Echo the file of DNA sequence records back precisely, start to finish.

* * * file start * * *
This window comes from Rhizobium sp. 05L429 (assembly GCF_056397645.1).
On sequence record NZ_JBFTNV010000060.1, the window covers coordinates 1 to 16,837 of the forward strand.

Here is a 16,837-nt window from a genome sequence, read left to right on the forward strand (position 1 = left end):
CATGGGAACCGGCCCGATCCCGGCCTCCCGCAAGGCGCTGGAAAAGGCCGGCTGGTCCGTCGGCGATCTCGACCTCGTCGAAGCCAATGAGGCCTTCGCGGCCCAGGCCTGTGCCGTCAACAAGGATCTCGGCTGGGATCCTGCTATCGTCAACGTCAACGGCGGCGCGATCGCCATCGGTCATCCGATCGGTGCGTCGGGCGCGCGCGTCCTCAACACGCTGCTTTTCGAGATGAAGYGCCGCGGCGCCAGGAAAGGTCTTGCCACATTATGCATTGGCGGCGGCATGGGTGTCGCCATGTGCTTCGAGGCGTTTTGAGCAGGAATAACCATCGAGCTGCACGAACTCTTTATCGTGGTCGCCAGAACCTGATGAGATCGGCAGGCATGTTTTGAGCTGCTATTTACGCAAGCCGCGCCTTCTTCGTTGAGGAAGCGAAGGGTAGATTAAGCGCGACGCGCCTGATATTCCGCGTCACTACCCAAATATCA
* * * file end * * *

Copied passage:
This window comes from Rhizobium sp. 05L429 (assembly GCF_056397645.1).
On sequence record NZ_JBFTNV010000060.1, the window covers coordinates 1 to 16,837 of the forward strand.

Here is a 16,837-nt window from a genome sequence, read left to right on the forward strand (position 1 = left end):
CATGGGAACCGGCCCGATCCCGGCCTCCCGCAAGGCGCTGGAAAAGGCCGGCTGGTCCGTCGGCGATCTCGACCTCGTCGAAGCCAATGAGGCCTTCGCGGCCCAGGCCTGTGCCGTCAACAAGGATCTCGGCTGGGATCCTGCTATCGTCAACGTCAACGGCGGCGCGATCGCCATCGGTCATCCGATCGGTGCGTCGGGCGCGCGCGTCCTCAACACGCTGCTTTTCGAGATGAAGYGCCGCGGCGCCAGGAAAGGTCTTGCCACATTATGCATTGGCGGCGGCATGGGTGTCGCCATGTGCTTCGAGGCGTTTTGAGCAGGAATAACCATCGAGCTGCACGAACTCTTTATCGTGGTCGCCAGAACCTGATGAGATCGGCAGGCATGTTTTGAGCTGCTATTTACGCAAGCCGCGCCTTCTTCGTTGAGGAAGCGAAGGGTAGATTAAGCGCGACGCGCCTGATATTCCGCGTCACTACCCAAATATCA